Malawi Security Agencies geared to pound on terrorism, violent extremism and human
Malawi, Lilongwe, 11 October 2023 – The United Nations Office on Drugs and Crime provided technical and financial support to the Government of Malawi through the Ministry of Homeland Security for the development and adoption of the National Counter Terrorism and Prevention of Violent Extremism Strategy (2023 – 2028) and the National Plan of Action Against Trafficking in Persons (2023 – 2028).
The development of the National Plan of Action against trafficking in persons received support from the Swedish Government through the Global Programme against Trafficking in Persons.
The development of the counterterrorism strategy and the launch event were funded by the People’s Republic of China through the United Nations Peace and Development Fund, which aims to strengthen the capacity of SADC Member Countries to counter terrorism, violent extremism, and related organized crime threats through criminal justice responses.
The double launch of the National Counter Terrorism and Violent Extremism Strategy (2023-2028) and National Plan of Action Against Trafficking in Persons(2023-2028) took place at Bingu International Conference Center in Lilongwe, Malawi on 3 October 2023.
Speaking during the Launch, the Minister of Homeland Honourable Dr. Kenneth Reeves Zikhale Ng’oma, M.P. said that both documents are important strategic blueprints that will guide Malawi’s government prevention and response to the transnational organized crimes of terrorism and trafficking in persons.
In her remarks during the Launch Ms. Jane Marie Ongolo, UNODC Regional Representative for Southern Africa, congratulated the Government of Malawi for its efforts on these new developments.
“UNODC ROSAF is confident that the interventions outlined in the two national strategies will improve Malawi coordination and response to Terrorism and Trafficking in Persons.” Said the Regional Representative.
United Nations Resident Coordinator in Malawi, Ms. Rebecca Adda-Dontoh, said that human traffickers, migrant smugglers, terrorists and violent extremists are becoming more sophisticated, and the situation demands that stakeholders focus on prevention and coordinated approaches involving State authorities, UN agencies, development partners, civil society organizations and law enforcement agencies.
In his Goodwill video message, Mr. Masood, Karimipour, UNODC Chief, Terrorism Prevention Branch stated UNODC’s decade long support to Member States, insisting on the increased terrorist threat Southern Africa faces.
“Terrorist groups are engaged in extortion, looting, and trafficking. Conversely, terrorism financing has become an increasing issue of concern thanks to the increased operational capacity of the terrorist groups to generate revenues from transnational organized crime and other illicit activities, including taxation. Of other concern is the proliferation of attacks involving Improvised Explosives Devices (IEDs) in the Democratic Republic of Congo and Mozambique”.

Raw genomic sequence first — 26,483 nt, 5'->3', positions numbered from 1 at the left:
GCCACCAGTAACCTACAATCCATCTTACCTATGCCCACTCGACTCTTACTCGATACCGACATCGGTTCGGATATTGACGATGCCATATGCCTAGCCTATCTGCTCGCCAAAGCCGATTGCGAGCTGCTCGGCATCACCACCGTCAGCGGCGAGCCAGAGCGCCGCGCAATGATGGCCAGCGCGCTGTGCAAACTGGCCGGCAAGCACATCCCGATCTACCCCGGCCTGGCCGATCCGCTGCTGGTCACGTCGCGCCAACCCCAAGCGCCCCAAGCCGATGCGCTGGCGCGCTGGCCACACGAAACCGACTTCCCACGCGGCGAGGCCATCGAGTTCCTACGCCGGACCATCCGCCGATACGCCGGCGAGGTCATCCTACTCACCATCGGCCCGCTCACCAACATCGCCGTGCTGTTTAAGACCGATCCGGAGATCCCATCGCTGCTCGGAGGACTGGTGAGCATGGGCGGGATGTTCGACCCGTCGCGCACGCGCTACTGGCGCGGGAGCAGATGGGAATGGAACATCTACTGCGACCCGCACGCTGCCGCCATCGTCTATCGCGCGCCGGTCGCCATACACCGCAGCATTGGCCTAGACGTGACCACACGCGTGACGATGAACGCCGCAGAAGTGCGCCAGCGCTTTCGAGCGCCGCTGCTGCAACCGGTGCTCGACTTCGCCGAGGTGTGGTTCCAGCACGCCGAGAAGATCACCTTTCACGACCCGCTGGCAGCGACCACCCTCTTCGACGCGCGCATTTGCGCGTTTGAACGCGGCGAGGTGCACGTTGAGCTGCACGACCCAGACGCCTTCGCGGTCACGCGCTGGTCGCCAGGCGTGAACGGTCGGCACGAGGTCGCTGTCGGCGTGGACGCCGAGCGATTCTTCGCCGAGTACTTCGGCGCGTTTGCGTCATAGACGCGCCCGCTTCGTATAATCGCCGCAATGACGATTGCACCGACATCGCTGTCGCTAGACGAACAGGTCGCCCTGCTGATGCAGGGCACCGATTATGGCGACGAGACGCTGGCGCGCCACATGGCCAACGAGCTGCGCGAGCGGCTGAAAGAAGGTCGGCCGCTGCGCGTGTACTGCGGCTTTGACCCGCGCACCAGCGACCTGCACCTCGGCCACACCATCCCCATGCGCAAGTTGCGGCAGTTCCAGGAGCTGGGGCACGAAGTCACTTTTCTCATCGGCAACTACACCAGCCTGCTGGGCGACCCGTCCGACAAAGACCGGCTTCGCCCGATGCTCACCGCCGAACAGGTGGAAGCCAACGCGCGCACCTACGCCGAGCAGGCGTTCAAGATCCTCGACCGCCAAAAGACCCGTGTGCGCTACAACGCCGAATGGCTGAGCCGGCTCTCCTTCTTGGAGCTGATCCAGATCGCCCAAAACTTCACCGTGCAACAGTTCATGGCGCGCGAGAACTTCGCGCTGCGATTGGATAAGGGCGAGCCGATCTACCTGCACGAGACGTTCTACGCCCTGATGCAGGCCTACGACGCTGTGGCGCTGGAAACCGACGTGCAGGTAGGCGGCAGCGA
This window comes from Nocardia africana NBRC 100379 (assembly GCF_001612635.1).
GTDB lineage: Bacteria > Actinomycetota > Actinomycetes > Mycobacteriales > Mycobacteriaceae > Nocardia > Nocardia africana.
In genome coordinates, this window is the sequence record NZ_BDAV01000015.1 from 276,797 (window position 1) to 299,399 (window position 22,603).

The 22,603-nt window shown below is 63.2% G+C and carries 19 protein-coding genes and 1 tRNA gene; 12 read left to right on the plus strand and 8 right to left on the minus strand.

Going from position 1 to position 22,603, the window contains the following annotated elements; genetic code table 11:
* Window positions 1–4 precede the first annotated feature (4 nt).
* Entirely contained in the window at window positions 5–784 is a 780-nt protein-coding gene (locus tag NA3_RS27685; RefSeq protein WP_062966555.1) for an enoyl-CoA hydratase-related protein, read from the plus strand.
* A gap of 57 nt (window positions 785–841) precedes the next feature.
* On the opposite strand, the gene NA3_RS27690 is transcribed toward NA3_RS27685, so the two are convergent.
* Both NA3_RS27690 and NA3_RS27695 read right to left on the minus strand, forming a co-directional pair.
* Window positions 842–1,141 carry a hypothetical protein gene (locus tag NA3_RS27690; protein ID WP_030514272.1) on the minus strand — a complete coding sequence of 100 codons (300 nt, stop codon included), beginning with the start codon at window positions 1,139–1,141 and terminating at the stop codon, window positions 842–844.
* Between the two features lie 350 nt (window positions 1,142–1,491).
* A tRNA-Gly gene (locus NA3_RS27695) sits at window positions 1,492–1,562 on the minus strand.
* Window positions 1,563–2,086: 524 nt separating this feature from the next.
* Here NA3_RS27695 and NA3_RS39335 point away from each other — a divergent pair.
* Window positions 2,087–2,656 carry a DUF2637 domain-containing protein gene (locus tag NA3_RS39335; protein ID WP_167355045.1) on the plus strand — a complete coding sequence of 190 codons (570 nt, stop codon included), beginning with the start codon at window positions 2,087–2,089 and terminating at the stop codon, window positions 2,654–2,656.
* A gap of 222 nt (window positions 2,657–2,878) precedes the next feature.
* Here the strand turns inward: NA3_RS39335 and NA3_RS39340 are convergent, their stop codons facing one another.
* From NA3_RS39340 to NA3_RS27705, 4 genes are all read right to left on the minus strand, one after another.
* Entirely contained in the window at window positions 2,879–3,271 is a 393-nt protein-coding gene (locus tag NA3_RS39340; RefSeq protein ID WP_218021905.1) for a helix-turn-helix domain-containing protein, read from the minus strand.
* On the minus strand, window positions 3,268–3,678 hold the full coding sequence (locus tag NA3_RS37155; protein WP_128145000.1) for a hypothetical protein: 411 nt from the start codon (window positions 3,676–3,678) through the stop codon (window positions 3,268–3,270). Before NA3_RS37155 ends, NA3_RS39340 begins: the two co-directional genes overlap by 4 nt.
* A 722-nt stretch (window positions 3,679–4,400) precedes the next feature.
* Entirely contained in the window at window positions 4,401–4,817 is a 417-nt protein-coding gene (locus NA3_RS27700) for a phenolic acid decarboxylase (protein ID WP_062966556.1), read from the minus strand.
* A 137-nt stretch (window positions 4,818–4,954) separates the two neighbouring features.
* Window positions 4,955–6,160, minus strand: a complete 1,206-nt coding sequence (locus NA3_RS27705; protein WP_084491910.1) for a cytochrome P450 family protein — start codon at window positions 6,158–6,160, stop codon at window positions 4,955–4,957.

Trafficking in Persons
Malawi has taken important steps to strengthen its response to trafficking in persons (TIP). Trafficking in Malawi is fueled by significant economic hardship and increased unemployment leading to high numbers of Malawians travelling to seek opportunities abroad, exposing them to threats of exploitation and abuse. The enactment of a national legislation on TIP in 2015 (the Trafficking in Persons Act no. 3 of 2015) paved the way for the development of a strong anti-TIP response. The Act criminalizes TIP in line with the requirements of the United Nations Protocol to Prevent, Suppress and Punish Trafficking in Persons, especially Women and Girls. The Act also takes a multi-dimensional approach by providing a framework for prevention and protection of victims of TIP such as the increased participation of communities and local institutions and the creation of shelters to provide care for victims.
Over the last year, terrorist groups have been increasingly active in the region, with reports of over 2,000 local recruits and fighters from across Eastern, Central and Southern Africa. Although, in recent years Malawi has not confronted terrorist attacks or violent extremism within its national territory, the government of Malawi remains concerned that Ahlu Sunna Waljama'a (ASWJ) could be expanding its influence to neighboring countries, as Islamic State cells in South Africa mediate networks between ASWJ and cells of IS supporters in Malawi. In January 2023, the National Intelligence Service (NIS) arrested an individual from Uganda in Katuli, at the border to Mozambique, linked to an ISIS sleeper cell in Malawi linked to an ISIS cell in South Africa. Malawi Police Service recently reported that ISIS cells have been trying to recruit villagers after establishing camps in remote regions. Until now, all these attempts have been foiled by the NIS.
Through its Terrorism Prevention Branch (TPB), UNODC partnered with SADC and ACSRT/CAERT to provide technical assistance to Malawi through a regional project financed by the UN Peace and Development Fund (UNPDF). UNODC, in partnership with UNDP, IOM, UNFPA, and UN Women are currently implementing a ‘Border Districts and Community-Based Conflict Prevention and Peace Building’ project funded by the Governments of Iceland and Ireland. The project support efforts to enhance the country's national criminal justice responses to terrorism, and related transnational crime threats such as trafficking in persons, smuggling of migrants and the movement of foreign terrorist fighters (FTFs).